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Eight ways to promote your music industry career
By Jeffrey P. Fisher
http://www.jeffreypfisher.com

There are many ways to promote your music products and services, many of which I detail in my Ruthless Self-Promotion in the Music Industry book. Here are the highlights of the eight most successful methods.

[1] Pick up the phone

Calling past clients and reminding them of what you have is the single most effective way to generate sales. When you have something new to sell (or you sell a service that people buy regularly), use your phone to make contact. Making cold calls is another necessity. It can be a daunting task to pick up the handset and punch a stranger's number, but you must break through your fear. Look at it this way. You don't have the gig now, right? If you don't call you still won't get the gig. But if you do call, there's a chance you might get hired. Take the chance!

[2] Set up in-person sales situations


The personal touch really works in today's often sterile, anonymous world. No letter, e-mail, or flyer is ever going to take the place of standing face-to-face with someone and making your pitch. You can build rapport, address every objection, and win people over fast when you are in the flesh. When you finish work for a happy client, that's the perfect time to ask for another project or gig. If you have a prospect that's wavering on your proposal, simply meeting this person on their turf can close the sale. Back-of-room sales are always helped when the members of the musical act participate and interact with buying fans.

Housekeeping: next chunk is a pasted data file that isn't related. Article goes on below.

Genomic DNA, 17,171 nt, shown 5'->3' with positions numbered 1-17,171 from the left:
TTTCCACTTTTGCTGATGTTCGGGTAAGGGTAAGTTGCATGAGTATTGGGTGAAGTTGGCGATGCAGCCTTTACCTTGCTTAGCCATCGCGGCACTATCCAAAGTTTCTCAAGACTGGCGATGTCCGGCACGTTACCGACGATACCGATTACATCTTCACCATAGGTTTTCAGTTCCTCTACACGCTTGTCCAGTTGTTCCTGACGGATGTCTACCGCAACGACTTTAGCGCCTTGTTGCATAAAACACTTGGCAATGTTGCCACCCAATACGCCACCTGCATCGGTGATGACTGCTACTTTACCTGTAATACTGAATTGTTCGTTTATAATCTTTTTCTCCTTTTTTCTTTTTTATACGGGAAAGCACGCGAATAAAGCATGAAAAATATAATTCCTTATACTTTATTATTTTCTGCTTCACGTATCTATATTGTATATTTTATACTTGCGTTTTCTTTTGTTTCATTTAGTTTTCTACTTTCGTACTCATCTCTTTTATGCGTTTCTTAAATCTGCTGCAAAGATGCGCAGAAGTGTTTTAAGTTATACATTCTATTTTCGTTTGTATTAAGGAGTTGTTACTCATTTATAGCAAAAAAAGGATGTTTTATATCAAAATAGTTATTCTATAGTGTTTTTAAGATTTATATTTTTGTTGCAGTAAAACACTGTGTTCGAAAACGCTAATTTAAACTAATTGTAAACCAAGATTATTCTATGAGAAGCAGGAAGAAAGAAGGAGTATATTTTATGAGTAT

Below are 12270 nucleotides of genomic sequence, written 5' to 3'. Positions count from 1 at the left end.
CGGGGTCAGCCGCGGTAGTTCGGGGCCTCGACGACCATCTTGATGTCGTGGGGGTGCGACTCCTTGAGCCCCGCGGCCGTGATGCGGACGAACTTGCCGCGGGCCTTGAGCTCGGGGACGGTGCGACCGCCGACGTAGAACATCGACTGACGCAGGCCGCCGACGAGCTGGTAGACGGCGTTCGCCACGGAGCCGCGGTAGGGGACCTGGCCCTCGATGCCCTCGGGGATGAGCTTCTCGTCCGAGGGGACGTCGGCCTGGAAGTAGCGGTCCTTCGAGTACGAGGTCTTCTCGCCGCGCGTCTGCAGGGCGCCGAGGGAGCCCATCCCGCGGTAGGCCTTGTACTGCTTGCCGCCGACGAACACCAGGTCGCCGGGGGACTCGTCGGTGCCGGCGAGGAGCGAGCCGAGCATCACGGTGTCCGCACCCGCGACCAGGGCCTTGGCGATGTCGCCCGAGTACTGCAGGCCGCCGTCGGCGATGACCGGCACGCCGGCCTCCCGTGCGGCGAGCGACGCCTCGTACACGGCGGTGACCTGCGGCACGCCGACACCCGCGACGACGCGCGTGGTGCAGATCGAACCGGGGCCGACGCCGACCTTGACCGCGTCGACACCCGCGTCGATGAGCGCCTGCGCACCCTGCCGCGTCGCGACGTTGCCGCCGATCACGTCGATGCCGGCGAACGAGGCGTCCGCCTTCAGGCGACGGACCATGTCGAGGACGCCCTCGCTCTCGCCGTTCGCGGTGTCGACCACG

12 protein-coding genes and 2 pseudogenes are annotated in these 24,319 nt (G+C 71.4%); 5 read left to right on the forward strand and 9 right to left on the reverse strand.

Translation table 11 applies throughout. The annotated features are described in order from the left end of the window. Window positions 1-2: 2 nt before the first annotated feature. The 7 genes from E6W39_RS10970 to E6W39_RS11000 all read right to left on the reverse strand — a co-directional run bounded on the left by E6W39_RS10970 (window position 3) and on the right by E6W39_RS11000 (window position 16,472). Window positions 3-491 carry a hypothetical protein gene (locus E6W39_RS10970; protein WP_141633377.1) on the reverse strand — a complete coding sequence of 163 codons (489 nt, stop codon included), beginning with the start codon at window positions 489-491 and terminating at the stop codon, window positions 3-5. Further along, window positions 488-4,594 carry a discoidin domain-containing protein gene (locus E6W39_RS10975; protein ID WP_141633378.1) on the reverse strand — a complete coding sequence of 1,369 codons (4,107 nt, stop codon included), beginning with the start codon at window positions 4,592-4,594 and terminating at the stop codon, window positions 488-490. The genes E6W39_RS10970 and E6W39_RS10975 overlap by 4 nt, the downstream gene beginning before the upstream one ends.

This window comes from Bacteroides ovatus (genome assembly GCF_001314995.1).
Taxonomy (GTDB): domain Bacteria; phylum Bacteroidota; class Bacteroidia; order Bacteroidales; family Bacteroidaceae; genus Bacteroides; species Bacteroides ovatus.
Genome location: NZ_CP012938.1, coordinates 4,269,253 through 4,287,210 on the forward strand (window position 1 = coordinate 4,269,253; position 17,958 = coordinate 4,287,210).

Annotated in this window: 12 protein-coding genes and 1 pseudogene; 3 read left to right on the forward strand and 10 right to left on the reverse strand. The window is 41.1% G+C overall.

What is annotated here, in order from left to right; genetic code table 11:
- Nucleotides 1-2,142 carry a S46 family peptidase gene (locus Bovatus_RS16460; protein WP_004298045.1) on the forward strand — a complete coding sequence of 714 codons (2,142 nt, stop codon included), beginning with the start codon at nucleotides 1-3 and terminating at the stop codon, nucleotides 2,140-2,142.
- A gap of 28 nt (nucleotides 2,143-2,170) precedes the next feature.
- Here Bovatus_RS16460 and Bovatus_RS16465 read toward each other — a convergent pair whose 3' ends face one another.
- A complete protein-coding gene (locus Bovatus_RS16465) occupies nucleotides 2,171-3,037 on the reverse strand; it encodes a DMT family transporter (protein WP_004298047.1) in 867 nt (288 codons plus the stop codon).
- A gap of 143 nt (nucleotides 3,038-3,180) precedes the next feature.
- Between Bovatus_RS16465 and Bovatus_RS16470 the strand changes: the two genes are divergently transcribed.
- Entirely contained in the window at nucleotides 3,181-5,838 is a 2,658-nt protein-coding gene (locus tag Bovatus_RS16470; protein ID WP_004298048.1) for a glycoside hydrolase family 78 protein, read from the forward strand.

[3] Send a letter/postcard/e-mail
Dropping a reminder in the mail or e-mail is a terrific promotional strategy when approaching past buyers to generate new business. Conversely, sending a promotion to a cold list is the least effective way to promote. However, if you carefully refine your possible prospects, dropping a sales letter in the mail can make a good initial contact that you follow up with a cold telephone call.

[4] Network
Building a network of contacts requires that you become part of a scene. Networking allows you to gather useful information (and share what you know) and make valuable contacts with people who can help you. For example, to be a successful soundtrack composer, you must associate with people who need music for their audio-visual presentations. Joining and participating with them will help you in the long run. Remember that networking is both give and take. You want to help the other person as much as they want to help you.

[5] Use word of mouth